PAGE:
Nonetheless, the legacy of Periyar in Tamil cinema is not restricted to the decade after India’s Independence and could be traced from a much earlier to the later period. As the Tamil cinema historian Theodore S. Baskaran has pointed out, there was the progressive but hegemonic outlook of upper caste (Gandhian) filmmakers regarding the “upliftment” and accommodation of “Harijans” and widows, as emblematized by films like Balayogini (1937), Sevasadanam (1938), and Thyaga Bhoomi (1939) of director K. Subramanyam. Parallel to those social-reformist films from the top were the films foregrounding the predicament of the non-Brahmin others from below. Consider, for instance, the authorship of Kalaivanar N.S. Krishnan. His balancing act of combining comedy with a social message remains unparalleled in its success in the history of Indian cinema, as exemplified by his role of the lewd Brahmin priest in Uthamaputhiran (The Noble Son, 1940). Through the portrayal of the prurient priest who keeps chasing a Dalit (washer)woman, N.S. Krishnan, known for writing/improvising the comedy scenes with his fellow-actors, questions the stupidity and hypocrisy surrounding purity/untouchability.

Additionally, through the sequence of appeasing the dead parents/ancestors by offerings (thevesam), N.S. Krishnan and his team point to the exploitation at the hands of a priest, who exploits death/grievance in the name of religion and ritual. Thus, Krishnan’s parallel text of comedy directly invokes Periyar and contemporary ground reality even in a period melodrama like Uthama Puthiran, which was inspired by James Whale’s Hollywood version of Alexandre Dumas’s The Man in the Iron Mask (1939). It would be worth our while to reread the melodrama-inclined Tamil cinema through the lens of caste, just as Linda Williams has astutely and provocatively read The Birth of a Nation (dir. D.W. Griffith, 1915) and Gone with the Wind (dir. Victor Fleming, 1939) as a/effectively playing the “race card.” The specter of caste as it haunts the Tamil psyche cannot be understated. So also, the continuing relevance of melodrama to address issues related to caste and its inhumane oppression, not just in the above-mentioned films of the Dravidian ideologues but also in the contemporary Dalit cinema, spearheaded by Pa. Ranjith.

However, the melodramatic aesthetics of the rhetorically driven Dravidian cinema of the 1950s is unique. It uses the sentimentality and excess of melodrama not only to intensify its plot progression but also in its utilization of an ornate/florid style of language that is littered with alliteration, while marking its disjunction with the archaic usage of Tamil in its distinctly Sanskritized and literary form of an earlier cinema. It also uses the pathos surrounding the abalaippen and the melos/music to engage the audiences both with the narrative and its ideologically imbued lyrics, enabling the dissemination and entrenchment of ideas through repetition/reiteration. More importantly, it marked its protagonist, the voice of rebellion and sub-nationalism, as the antihero. If the hero of Parasakthi (1952) is shocked and dismayed to be engulfed by beggars on his arrival from the war-torn Rangoon to an Independent India, the protagonist of Thirumbippaar (1953) is a plagiarizer and philanderer who in a drunk and disoriented moment would solicit his own elder sister, prefiguring such a climactic moment in Ritwik Ghatak’s immortal Subarnarekha (Streak of Gold, 1965). As the retort of the Dravidian ideologues, Thriumbippaar mocks at Nehru’s response of ‘nonsense” to the secession and autonomy of the Dravidanadu/Dravidian Nation: the hero Parandhaman not only wears the Nehru coat sporting a rose but also keeps responding with a curt “nonsense” repeatedly during significant moments in the film.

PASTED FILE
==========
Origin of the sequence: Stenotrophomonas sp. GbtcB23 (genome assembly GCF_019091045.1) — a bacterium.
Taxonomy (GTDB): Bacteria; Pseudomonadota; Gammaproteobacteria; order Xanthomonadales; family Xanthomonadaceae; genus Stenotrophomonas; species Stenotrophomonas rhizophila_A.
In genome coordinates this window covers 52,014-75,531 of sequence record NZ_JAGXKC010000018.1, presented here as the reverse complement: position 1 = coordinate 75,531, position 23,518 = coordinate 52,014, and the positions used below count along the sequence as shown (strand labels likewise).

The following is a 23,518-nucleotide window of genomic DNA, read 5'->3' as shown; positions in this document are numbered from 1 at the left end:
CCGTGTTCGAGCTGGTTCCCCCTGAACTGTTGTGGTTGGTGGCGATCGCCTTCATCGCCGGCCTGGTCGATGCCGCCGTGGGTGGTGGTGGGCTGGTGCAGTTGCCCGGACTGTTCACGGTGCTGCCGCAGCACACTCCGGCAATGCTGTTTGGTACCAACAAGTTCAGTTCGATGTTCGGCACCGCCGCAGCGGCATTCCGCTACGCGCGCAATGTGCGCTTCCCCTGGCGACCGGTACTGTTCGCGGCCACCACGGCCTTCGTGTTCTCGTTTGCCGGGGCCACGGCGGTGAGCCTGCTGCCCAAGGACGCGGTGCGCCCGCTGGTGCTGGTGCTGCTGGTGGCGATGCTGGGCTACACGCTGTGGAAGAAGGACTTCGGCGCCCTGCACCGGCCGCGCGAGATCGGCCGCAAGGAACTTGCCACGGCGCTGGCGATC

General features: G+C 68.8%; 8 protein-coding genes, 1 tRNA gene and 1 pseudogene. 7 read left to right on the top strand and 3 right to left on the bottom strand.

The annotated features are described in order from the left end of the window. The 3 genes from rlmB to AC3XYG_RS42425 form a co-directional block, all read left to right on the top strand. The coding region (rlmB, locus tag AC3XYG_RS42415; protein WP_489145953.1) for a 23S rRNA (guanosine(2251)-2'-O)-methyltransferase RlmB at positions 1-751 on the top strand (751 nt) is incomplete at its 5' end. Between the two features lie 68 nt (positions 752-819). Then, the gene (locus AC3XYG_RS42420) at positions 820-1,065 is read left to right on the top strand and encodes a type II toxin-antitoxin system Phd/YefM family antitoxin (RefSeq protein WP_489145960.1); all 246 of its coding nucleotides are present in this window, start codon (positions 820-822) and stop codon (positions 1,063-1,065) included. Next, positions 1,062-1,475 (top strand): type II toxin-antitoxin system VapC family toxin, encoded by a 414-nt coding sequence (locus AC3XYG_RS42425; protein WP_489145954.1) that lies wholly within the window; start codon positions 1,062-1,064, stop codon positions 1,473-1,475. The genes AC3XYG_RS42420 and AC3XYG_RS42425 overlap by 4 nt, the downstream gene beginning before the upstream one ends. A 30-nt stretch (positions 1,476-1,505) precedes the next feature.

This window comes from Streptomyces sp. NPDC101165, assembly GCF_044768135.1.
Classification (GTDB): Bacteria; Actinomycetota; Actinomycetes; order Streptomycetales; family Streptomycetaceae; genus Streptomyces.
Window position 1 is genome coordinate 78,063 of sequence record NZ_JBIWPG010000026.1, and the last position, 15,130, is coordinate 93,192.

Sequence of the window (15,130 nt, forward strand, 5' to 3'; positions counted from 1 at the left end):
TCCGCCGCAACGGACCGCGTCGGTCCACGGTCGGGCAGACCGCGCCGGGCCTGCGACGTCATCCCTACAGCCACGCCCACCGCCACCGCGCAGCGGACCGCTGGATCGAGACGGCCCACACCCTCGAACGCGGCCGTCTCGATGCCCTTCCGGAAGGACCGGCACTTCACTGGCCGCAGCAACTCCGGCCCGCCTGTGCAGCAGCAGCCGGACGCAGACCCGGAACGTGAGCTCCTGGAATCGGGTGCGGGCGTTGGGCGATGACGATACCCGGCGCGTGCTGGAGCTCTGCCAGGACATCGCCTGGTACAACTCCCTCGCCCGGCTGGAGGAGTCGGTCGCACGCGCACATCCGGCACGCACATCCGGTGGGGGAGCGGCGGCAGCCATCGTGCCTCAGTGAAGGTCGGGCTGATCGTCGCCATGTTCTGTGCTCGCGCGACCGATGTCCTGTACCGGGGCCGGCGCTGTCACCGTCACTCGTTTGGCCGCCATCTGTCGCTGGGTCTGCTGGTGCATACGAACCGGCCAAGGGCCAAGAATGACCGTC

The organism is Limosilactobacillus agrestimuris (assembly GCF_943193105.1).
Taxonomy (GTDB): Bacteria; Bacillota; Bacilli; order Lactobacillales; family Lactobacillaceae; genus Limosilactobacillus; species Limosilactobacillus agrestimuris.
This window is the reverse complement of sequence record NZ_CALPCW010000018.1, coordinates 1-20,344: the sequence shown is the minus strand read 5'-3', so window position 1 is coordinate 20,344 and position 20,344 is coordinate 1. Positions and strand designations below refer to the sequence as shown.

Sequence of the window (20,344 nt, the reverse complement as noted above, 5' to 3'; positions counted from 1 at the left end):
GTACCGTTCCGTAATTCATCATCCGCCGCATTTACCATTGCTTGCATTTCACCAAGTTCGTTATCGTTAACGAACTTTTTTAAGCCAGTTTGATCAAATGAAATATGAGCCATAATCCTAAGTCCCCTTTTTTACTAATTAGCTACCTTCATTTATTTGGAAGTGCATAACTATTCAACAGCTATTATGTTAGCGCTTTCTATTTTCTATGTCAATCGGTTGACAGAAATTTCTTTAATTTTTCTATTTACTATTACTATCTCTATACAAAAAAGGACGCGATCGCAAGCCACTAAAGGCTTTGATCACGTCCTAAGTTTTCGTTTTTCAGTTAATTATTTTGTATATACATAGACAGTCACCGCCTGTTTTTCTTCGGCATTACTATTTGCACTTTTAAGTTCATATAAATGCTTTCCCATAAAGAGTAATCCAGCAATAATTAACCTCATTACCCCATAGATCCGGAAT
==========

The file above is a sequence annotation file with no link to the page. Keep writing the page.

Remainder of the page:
The philanderer becomes a cunning scoundrel who abuses and tortures his ingenuous and graceful wife, in Rangoon Radha (1956), which loosely borrows its plot from Gaslight (dir. George Cukor, 1944). The manipulative protagonist in the Tamil version not only holds his wife as a captive to his evil designs of projecting her as delusional to the society at large but also, on the pretext of her insanity, tries to usurp the wealth of her family by forcing her sister-in-law to marry him. The scenes surrounding the warding off of the ghost/spirit from the possessed wife offered the space for the (Dravidian) critique of superstition and blind faith and the disavowal of reason/science. Thus, one could see a (cinephilia-driven) link between the story writer Arignar Anna’s self-confessed predilection for classical Hollywood, particularly his investment in recycling/appropriating the narratives for their melodramatic potential, and the screenplay/dialogue writer Kalaignar Karunanidhi’s penchant for the specificity surrounding the local, in terms of the discourse surrounding bigamy, possession, etc.

The unprecedented approval and acclaim of the Tamil audiences for films like Velaikkari and Parasakthi had an impact that spilled over beyond the circle of the closely-knit Dravidian ideologues of the DMK (Federation for the Progress of Dravidians), as could be seen in films like Andha Naal (That Day, dir. S. Balachander, 1954), produced by the Congress Party enthusiast/supporter A.V. Meiyappan of AVM Studios. Andha Naal, which had the hero of Parasakthi and Thirumbippaar, Sivaji Ganesan playing the dark antihero Rajan further pushed the envelope by marking its protagonist as the antinational Japanese spy, with his locked room and espionage (radio) gadgets for secretive long-distance communication. It is a milestone in Indian cinema in having the hero vehemently challenging the idea of a coherent nation, in the aftermath of the Independence, which, according to him, has led to a dystopia by denying him (equal) opportunity to grow and flourish. His destructive impulse aids the Japanese bombing of Madras, despite his Gandhian wife, who is a Congress party sympathizer, trying in vain to stop his falling into the dark abyss. Unlike in Parasakthi, the intransigent antihero, who is eventually shot dead by his wife, disallows his cooptation into society till the very end. On the other end of the spectrum, the Tamil cultural unconscious’s misogynist strand reaches its fruition with Annayin Aanai (Mother’s Command, dir. Chitrapu Narayanamurthy; dialogues, Murasoli Maaran, 1958). Sivaji Ganesan’s dark persona as an antihero is further pushed to the limit in an oedipal drama wherein to honor his (dying) mother’s command regarding avenging his father’s murder by a cruel business partner, he marries the daughter of the murderer and holds him captive right in his basement, thus torturing his wife and her avaricious father and seeking revenge.